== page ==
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Ecuador government, Indigenous leaders sign deal to end protests

QUITO (AFP) – Thousands of Indigenous protesters left the Ecuadoran capital of Quito on Thursday evening after their leaders and the government signed a deal that would cut fuel prices and end their cost-of-living demonstrations that largely paralysed the country for 18 straight days.

The agreement signed in Quito provides for a five-cent-per-gallon reduction in the price of diesel and gasoline on top of a 10-cent cut already conceded by the government.

“Very likely we are tired… so it’s time to go home,” protest leader Leonidas Iza told a crowd of some 4,000 demonstrators after announcing an end to the protests earlier in the day.

The Indigenous protesters funnelled out of the city peacefully in buses and trucks, many of them waving Ecuadoran and Indigenous multi-colour Wiphala flags.

President Guillermo Lasso, for his part, said on Twitter that the parties had achieved “the supreme value to which we all aspire: peace in our country”.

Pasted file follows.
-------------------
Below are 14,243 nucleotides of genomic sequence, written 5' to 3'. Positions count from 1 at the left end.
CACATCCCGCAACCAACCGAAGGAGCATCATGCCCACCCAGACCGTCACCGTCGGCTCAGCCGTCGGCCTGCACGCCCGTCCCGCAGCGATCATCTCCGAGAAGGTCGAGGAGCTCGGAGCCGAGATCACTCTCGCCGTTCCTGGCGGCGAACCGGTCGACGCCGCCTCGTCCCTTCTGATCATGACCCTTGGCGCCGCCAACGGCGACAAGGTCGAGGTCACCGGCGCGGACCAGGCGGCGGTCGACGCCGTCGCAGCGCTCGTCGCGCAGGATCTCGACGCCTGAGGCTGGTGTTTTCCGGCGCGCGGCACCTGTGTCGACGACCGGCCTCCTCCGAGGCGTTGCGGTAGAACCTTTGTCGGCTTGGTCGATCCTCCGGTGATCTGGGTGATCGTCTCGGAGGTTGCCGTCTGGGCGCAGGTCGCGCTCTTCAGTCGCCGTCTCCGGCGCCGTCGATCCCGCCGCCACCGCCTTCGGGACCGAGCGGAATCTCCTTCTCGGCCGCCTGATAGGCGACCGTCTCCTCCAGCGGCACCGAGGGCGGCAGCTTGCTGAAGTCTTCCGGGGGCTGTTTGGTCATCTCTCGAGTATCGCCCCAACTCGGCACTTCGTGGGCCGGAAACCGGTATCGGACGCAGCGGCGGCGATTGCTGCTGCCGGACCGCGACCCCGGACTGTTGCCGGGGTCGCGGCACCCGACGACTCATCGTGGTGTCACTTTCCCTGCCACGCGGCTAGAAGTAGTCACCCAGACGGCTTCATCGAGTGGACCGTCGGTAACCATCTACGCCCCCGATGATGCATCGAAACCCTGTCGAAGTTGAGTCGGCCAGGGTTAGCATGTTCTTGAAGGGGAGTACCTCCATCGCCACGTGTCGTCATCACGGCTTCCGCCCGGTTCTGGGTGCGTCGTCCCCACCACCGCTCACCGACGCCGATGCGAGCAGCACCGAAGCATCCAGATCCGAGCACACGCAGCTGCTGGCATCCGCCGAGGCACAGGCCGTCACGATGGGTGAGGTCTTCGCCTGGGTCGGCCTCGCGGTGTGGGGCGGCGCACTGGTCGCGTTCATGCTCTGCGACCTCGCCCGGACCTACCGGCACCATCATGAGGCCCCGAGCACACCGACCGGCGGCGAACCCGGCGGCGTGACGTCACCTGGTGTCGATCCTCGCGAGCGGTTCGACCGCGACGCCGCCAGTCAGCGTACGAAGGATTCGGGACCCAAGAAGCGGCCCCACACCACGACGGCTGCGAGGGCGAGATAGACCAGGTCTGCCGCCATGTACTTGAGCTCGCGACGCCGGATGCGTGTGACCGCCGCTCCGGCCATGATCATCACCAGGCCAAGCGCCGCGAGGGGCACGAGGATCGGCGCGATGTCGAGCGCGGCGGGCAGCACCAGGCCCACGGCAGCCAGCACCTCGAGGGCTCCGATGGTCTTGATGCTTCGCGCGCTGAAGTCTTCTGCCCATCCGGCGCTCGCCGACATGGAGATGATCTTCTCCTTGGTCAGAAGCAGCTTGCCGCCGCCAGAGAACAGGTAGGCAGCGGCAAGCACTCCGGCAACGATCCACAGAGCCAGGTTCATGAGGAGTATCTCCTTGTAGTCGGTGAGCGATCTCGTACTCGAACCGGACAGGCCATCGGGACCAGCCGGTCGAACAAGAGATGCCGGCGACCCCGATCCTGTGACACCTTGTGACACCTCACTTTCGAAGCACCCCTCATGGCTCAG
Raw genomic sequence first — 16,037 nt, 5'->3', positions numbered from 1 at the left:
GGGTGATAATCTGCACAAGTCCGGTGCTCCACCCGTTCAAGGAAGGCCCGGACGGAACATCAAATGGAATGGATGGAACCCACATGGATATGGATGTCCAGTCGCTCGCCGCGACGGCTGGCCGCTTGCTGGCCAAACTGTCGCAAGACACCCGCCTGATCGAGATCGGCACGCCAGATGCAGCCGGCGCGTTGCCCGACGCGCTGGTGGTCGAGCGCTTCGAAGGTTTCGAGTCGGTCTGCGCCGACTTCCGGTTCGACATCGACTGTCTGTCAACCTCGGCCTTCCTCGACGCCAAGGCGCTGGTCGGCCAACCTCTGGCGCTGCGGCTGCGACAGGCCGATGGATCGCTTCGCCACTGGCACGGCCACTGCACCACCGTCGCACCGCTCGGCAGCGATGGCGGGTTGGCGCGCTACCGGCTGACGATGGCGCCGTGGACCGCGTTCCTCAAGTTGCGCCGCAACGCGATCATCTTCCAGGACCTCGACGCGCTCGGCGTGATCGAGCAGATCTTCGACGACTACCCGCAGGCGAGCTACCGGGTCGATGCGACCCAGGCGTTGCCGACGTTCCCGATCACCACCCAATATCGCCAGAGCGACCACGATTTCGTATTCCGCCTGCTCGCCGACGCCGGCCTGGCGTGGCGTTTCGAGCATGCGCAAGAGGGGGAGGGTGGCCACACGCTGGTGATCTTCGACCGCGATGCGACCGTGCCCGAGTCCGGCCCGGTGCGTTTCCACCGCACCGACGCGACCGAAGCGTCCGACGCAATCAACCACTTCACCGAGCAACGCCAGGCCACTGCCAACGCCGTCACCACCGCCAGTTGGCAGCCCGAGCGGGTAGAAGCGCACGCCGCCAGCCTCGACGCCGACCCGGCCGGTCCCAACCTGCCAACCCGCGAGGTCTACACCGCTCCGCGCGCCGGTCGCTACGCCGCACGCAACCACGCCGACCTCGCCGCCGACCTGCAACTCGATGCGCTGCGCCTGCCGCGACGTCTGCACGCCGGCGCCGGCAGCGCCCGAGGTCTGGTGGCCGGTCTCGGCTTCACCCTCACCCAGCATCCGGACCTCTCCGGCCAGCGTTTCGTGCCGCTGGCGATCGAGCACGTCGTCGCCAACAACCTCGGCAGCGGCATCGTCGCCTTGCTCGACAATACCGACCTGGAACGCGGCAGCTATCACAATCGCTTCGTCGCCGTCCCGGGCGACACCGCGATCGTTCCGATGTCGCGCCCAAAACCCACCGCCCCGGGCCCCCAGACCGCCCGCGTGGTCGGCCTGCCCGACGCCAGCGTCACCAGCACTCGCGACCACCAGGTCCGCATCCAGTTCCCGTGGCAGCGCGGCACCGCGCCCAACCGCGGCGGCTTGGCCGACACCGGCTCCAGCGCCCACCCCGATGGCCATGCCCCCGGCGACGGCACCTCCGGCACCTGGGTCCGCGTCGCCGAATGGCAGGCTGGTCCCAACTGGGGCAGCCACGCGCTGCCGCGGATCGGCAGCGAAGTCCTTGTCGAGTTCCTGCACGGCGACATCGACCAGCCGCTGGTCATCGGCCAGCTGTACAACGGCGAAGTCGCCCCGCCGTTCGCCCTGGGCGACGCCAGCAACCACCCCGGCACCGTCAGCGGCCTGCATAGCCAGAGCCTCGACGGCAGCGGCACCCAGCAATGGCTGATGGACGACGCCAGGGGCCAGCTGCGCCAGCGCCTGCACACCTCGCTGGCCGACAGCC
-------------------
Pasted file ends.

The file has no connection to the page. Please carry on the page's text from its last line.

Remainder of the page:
Indigenous protesters wave Wiphala and Ecuadorean flags as they demonstrate in Quito. PHOTO: AFP

Later, in a radio and television broadcast, he said it was “time to heal wounds, to overcome the division between Ecuadorians and unite in a single objective: to rebuild Ecuador”.

Fast-rising fuel prices were the catalyst for the protests called by the powerful Confederation of Indigenous Nationalities (Conaie) and marked by burning roadblocks and sometimes violent clashes with the security forces.

Five civilians and a soldier have died since the protests started on June 13, hundreds were injured on both sides, and some 150 people have been arrested.

Signed by Conaie leader Iza and government minister Francisco Jimenez, the agreement foresees further negotiations between the two sides, an end to the disruptive roadblocks erected countrywide, and the lifting of a state of emergency in four of Ecuador’s 24 provinces.

It also provides for a review of government decrees on oil exploitation and mining in Indigenous lands.

An estimated 14,000 Ecuadorans – most of them in Quito – took part in the mass show of discontent against deepening hardship in an economy dealt a serious blow by the coronavirus pandemic.

Thursday’s agreement provides for “the cessation of the mobilisations and the gradual return (of the demonstrators) to the territories” where they came from to join the protest.